After a summer 2023 marked by record-breaking heat and drought, the annual United Nations Climate Meeting (COP), which is set to open in Dubai, United Arab Emirates, will have to address a range of controversial issues, including phasing out fossil fuels and financing the energy transition in developing countries.

France 24 looks back at the main issues at stake in these two weeks of negotiations at COP28, which takes place from 30 November to 12 December.

• Measure progress

The main task of COP28 will be to assess, for the first time, the progress made by countries towards achieving the goal of the 2015 Paris Agreement. The latter requires its signatories to keep the temperature increase "well below" +2.0°C, and preferably +1.5°C, compared to pre-industrial levels.

With global efforts lagging behind, countries will try to agree on a plan to put the planet on track to meet these climate goals. This could include urgent measures to reduce CO2 emissions or boost investment in the green transition.

States will have to update their national emission reduction targets and plans by 2025.

• The Future of Fossil Fuels

The most difficult debates at COP28 are expected to focus on the future role of fossil fuels and how to phase out the use of coal, oil and gas, which are big CO2 emitters.

At COP26 in Glasgow, countries agreed to phase out the use of coal, but never agreed to phase out all fossil fuels. The United States, the European Union and many countries vulnerable to climate change are insisting that the final COP28 agreement commits countries to phasing out fossil fuels, but the G20, which brings together the world's largest economies, has failed to agree on this. Some countries, including Russia, have said they will oppose it.

The countries are also waiting to see if the United Arab Emirates, the nation hosting the conference, will push other oil producers to support the idea. While COP28 President Sultan Ahmed al-Jaber said in July that phasing out fossil fuels was "inevitable", he has also been criticised for his dual role as head of the UAE's state-owned oil and gas company (Adnoc) and future leader of climate negotiations.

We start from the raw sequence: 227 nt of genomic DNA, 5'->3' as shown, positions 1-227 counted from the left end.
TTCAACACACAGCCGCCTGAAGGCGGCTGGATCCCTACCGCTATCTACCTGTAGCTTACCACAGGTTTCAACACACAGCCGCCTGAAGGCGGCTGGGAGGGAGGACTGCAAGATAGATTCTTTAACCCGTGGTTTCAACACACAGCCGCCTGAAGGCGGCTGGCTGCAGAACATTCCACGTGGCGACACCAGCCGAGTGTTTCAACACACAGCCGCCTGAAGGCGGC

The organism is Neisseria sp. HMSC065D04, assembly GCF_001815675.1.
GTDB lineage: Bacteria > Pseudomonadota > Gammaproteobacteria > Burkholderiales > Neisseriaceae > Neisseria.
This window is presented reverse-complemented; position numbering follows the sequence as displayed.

Read alsoCOP28: the United Arab Emirates caught up in its contradictions on climate

• What is the role of emerging technologies?

The United Arab Emirates and other countries whose economies rely on fossil fuels want COP28 to focus on emerging technologies designed to capture and store CO2 emissions underground.

According to the International Energy Agency (IEA), these technologies are essential for achieving climate goals, but they are also expensive and not yet being scaled up.

The EU and other countries fear that they could be used to justify the continued use of fossil fuels.

Read alsoBleaching clouds, capturing CO2... A climate manipulated to save the planet

• Developing renewable energies

Countries are considering setting targets to triple renewable energy capacity and double energy savings by 2030, a proposal put forward by the EU, the US and the UAE's COP28 presidency.

This proposal is expected to have broad support, as major G20 economies, including China, already endorse the renewable energy target.

However, the EU and some countries vulnerable to climate change insist that this should be accompanied by a phase-out of fossil fuels, which could lead to conflict.

• Who will pay for the consequences of global warming?

The fight against climate change and its consequences will require considerable investment, far greater than the world has so far anticipated.

According to the UN, developing countries will need at least $200 billion a year by 2030 to adapt to the increasingly severe effects of climate change, such as rising sea levels and storms. They will also need funds to replace polluting energy with clean sources. Added to this is the cost of damage already caused by climate disasters.

In Dubai, countries will be tasked with setting up a "loss and damage" fund to deal with this situation. The fund is expected to unlock at least $100 billion by 2030, according to developing countries.

Vulnerable countries want more funds for their transition and rich countries, whose past CO2 emissions are largely responsible for climate change, to pay. Rich countries will have to demonstrate that they have met their commitment to provide $100 billion a year for developing countries to take climate action.

With Reuters

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